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What is the best way for anarchists to communicate their ideas with other people, without being/seeming evangelistic?

+5 votes
I have seen a lot of anarchists shy away from talking with people they assume aren't anarchists because they're afraid of seeming like missionaries.  Sometimes "outreach" seems like a dirty word, but I feel like it's best for me if there are more anarchists, not fewer, so it is in my best interests to spread anarchist ideas.  What kind of face-to-face, non-creepy "outreach" (for lack of a better word) have you seen work?
asked Nov 24, 2010 by peau_de_chat (320 points)
"...but I feel like it's best for me if there are more anarchists, not fewer, so it is in my best interests to spread anarchist ideas."

Why? Anarchists have tried, in vain, to popularize their ideas for what is fast approaching two centuries. You really believe you could do all of your inherited ancestors one better?

Frankly, I find that sentiment extremely selfish and inconsiderate. What would these people gain from being anarchists? A one way ticket to a lonely life replete with an inability to see the value of simple company or conversation because you're too busy scheming how to make everyone you have any semblance of a healthy relationship with think and act like you? Maybe I'm jumping to conclusions; but all I can sense is that you are having troubling discerning between people and tools.

We don't need more anarchists. We need better anarchists. I am very much an anarchist, in my own mind, but I've been educated in such a way that I will likely have a rough and conflicted relationship with most other anarchists (as far as us being politicized peoples is concerned). I will want to go one way, they will want to go the other. This is certain.

Anyways… when the time comes people won't need to be anarchists. In fact, it's probably better that they aren't when the time comes. Anarchy101: humans can display powerful measures of natural ingenuity and resilience without them all looking to the same Idea. Having them all answer to the same set of principles and the silly (and not-so silly) issues of wannabe revolutionaries would get in the way of that, I believe.

But I have also contemplated this question after having recognized I suck at explaining my stronger portion of opinions and such in face-to-face dialogue. Still haven't really found an answer or a resolution. But at least I posed the problem. It would seem you have as well, in your own fashion.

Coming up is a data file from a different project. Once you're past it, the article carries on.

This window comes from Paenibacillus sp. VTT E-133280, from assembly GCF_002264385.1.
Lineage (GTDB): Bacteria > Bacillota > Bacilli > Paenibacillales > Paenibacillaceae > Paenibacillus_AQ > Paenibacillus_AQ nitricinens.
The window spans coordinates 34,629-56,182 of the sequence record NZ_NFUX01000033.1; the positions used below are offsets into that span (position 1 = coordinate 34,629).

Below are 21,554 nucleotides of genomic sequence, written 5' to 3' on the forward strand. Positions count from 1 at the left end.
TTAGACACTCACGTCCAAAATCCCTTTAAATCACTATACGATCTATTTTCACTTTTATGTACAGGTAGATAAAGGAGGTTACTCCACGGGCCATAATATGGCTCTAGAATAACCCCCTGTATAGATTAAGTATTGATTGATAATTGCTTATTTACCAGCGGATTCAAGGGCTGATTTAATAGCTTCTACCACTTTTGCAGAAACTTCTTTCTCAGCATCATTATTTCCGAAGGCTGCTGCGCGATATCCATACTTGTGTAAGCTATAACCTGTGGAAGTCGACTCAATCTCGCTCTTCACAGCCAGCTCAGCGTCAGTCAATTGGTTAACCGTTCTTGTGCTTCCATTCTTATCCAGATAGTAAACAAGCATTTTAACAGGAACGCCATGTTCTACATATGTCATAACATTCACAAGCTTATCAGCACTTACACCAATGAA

I don't really care if people are self-proclaimed, self-described "Anarchists".  I suppose I mean more--people who are anarchist, who are anti-authoritarian, anti-state, and anti-capitalist, who thirst for real freedom for themselves and others.  It is in my best interests if there are more people like that--the more comrades, the better.  I don't think this is selfish in a bad way, and I don't think that's treating people like tools, though I can understand why it might sound like that.  I think it's practical.
Some levity on this theme: http://www.anarchy.net/images/shafp_11a.gif
Thank you, enkidu! That comic strikes all too close to home, amongst the anarchist circle. ^_^
More anarchists is better. I completely agree. An anarchist to me is someone who truly cares about and wants there to be freedom and equality for all. The more people like this the better.\
I don't think it's vain at all to think we can do better than our predecessors, it is simply building on their work. I think they would be proud. Few people have the gall to think they alone will bring about the revolution and many would be proud to see it in their lifetime.
This isn't to say people are tools, but just that they wake up from the brain-washing of society and begin to challenge authority.
Being quiet until you are at least 23 and have had time to mull things over.
Would you mind explaining what magickally happens at age 23 the causes a sudden influx of wisdom and non-evangelistic-ness amongst anarchists?
Hey YAll listen up.this really isn't that complicated. Here's the deal, or the problem: anarchism is most cases tends to be viewers through a leftist view. The thing about leftist is that they love tearing down other people because it makes them feel special and that they are better then other people. It all hinges in one being a leftist and conceiving of oneself as having a better analysis then ones peers, or having the BEST analysis of world problems, the geo-political situation. The thing that people find realty refreshing about anarchism is that it isn't dependent on having a better analysis then your peers. The emphasis is on distinguishing the middle ground, tcommon territory. A lot can be done when people think in this mode.